Just go for it. It's never the right time to start, but once you do, you'll never look back. People become social entrepreneurs because they are passionate about something, and they let that passion show through. When you decide to get started, I suggest writing down why you took that leap of faith on a piece of paper. On the days you're feeling lost, you can look back and read what you wrote. Without a doubt that will give you a second wind. 

We couldn’t agree more with Jenna’s philosophy about empowering individuals to live sustainably healthy lives! And we can absolutely relate to her learnings along the way.

After a week of overindulgence, it’s time to get back on the health train. And we can’t think of a better, easier, and more inspiring way to do it than with Green Blender. Check them out, and take a step toward a healthier, happier you. You can also follow them on Facebook, Twitter, Instagram, and Pinterest – they're social!

And if you aren’t in the Northeast, but want to try out the superfood goodness that Green Blender offers, check out their holiday smoothie pack – it includes 10 amazing and creative smoothie recipes and a superfood sampler.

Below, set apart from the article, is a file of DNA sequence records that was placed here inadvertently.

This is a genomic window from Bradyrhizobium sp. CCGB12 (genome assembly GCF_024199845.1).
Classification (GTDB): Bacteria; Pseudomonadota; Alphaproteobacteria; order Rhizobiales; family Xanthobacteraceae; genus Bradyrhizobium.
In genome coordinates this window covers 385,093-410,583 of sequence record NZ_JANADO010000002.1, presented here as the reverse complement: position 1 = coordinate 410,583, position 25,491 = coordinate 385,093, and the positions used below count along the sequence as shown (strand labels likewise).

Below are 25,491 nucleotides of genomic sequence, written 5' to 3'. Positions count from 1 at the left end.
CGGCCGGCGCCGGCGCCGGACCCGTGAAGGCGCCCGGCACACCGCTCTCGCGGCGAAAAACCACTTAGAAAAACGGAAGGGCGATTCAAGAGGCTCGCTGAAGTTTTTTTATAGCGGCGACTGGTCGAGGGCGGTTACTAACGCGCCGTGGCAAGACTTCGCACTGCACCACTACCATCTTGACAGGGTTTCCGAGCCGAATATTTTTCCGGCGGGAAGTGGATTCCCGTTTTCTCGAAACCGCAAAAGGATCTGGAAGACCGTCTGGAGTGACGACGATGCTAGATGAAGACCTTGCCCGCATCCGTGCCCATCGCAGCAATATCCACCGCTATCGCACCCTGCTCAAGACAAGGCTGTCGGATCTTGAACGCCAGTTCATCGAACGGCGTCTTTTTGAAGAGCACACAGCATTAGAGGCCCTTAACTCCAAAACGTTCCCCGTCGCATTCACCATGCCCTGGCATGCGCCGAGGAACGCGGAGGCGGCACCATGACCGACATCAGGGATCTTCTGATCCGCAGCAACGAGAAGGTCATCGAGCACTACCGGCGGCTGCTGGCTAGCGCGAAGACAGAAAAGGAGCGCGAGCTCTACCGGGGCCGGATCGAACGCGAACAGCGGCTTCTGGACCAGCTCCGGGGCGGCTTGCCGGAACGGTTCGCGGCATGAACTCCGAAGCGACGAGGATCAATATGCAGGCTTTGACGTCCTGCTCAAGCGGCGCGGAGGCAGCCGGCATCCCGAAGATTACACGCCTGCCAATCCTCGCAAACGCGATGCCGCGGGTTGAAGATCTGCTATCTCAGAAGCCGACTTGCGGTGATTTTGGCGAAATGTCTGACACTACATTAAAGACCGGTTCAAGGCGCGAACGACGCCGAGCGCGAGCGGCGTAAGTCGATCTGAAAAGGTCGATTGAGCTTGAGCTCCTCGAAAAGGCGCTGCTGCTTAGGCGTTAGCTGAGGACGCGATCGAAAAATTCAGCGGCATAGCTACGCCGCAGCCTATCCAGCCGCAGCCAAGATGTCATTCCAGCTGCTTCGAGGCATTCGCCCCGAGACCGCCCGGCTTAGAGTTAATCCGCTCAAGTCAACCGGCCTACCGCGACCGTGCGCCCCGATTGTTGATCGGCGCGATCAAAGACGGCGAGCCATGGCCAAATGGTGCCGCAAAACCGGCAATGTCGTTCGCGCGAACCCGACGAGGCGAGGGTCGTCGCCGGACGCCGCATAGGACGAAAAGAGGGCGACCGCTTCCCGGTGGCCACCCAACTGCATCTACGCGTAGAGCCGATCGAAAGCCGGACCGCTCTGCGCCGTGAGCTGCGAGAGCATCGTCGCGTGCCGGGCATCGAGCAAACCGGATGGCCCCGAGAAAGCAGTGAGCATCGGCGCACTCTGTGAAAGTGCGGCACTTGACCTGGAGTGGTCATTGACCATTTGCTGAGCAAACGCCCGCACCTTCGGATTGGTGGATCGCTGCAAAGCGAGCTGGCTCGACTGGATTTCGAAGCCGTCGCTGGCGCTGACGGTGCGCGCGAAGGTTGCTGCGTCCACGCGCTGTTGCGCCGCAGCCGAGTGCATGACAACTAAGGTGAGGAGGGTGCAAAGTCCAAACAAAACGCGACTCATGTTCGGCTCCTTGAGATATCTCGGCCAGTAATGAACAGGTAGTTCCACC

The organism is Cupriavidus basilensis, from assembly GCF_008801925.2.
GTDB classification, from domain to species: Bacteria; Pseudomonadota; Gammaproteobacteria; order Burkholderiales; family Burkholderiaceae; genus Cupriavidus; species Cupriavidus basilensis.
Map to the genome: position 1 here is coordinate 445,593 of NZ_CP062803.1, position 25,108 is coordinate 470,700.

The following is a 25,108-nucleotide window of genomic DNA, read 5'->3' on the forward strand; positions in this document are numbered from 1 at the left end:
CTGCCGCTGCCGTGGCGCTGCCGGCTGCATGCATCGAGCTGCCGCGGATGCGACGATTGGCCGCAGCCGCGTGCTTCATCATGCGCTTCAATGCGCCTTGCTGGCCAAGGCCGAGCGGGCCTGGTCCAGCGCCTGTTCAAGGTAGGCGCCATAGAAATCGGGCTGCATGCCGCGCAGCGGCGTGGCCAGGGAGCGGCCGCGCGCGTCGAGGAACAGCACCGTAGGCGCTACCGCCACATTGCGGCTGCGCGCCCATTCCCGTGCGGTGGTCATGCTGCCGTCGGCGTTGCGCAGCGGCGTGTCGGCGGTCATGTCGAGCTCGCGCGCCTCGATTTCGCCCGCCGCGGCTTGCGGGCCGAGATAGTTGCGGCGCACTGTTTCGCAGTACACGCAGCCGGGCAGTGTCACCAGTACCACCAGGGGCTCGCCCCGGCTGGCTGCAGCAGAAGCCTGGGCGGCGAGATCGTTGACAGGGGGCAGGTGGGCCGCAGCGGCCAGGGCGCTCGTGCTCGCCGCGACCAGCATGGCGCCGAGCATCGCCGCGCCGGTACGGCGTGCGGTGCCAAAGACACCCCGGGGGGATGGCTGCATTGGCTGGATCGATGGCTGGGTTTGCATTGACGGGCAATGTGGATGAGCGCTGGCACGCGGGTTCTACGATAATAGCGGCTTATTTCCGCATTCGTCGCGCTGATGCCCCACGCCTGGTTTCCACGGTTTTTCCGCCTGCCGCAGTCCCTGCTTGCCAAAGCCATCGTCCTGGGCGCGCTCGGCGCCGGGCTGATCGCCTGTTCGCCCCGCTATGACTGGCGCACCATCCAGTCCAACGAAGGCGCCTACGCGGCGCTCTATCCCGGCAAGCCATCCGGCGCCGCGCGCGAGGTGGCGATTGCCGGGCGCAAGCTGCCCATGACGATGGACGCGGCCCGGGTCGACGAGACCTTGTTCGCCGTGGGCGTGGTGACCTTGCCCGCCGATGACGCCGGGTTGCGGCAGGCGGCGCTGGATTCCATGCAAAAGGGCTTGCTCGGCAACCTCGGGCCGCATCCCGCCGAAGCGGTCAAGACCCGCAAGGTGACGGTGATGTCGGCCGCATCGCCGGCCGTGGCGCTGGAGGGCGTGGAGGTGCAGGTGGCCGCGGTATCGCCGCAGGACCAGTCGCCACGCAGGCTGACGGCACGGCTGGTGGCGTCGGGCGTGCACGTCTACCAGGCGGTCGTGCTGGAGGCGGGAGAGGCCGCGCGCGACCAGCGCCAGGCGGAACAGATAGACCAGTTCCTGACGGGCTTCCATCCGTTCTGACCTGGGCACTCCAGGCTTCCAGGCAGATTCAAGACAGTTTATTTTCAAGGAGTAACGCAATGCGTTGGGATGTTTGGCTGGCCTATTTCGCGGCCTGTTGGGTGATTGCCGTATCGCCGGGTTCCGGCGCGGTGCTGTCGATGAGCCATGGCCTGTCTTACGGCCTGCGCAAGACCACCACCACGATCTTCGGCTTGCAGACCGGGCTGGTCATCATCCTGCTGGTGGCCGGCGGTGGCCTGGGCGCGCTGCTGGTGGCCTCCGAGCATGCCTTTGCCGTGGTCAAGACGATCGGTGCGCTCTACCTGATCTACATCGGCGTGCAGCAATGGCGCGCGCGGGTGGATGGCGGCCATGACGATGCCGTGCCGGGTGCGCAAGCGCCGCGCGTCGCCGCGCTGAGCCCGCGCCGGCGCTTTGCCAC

Are you inspired by a unique social enterprise concept? Tell us about them in the comments below, make an introduction via email, or let us know on Facebook or Twitter. And don’t forget to join the WhyWhisper party on Instagram!

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Solving Big Problems: Standbuy Supports the Cancer Community

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Solving Big Problems: Standbuy Supports the Cancer Community

by Kate Vandeveld

Lately, we’ve been focusing on telling the brave and inspiring stories of passionate social entrepreneurs. 

This week, we spoke with WhyWhisper client, Sashka Rothchild, founder and CEO of Standbuy. Standbuy is an online crowdfunding platform for those who have been diagnosed with cancer. In setting up a profile, those who are battling cancer can connect with friends, family, and others who understand what they’re going through. Having successfully funded cancer treatments, egg preservation, and more, this amazing tool is providing hope, support, and financial options to those who are currently facing a diagnosis.

Here’s what Sashka had to say about her journey as a social entrepreneur: 

Why did you decide to start Standbuy?

I decided to start Standbuy because I couldn’t really find anything else I wanted to do where I could spend as many hours doing it, and still feel passionate. After my mom died when I was in high school, I tried a variety of other things, and I just couldn’t let go of wanting to work in a way that helped people who were going through the things that I had.  Coupled with the fact that we’re in a major healthcare crisis – it just seemed like the right opportunity to try and make something to get people support faster.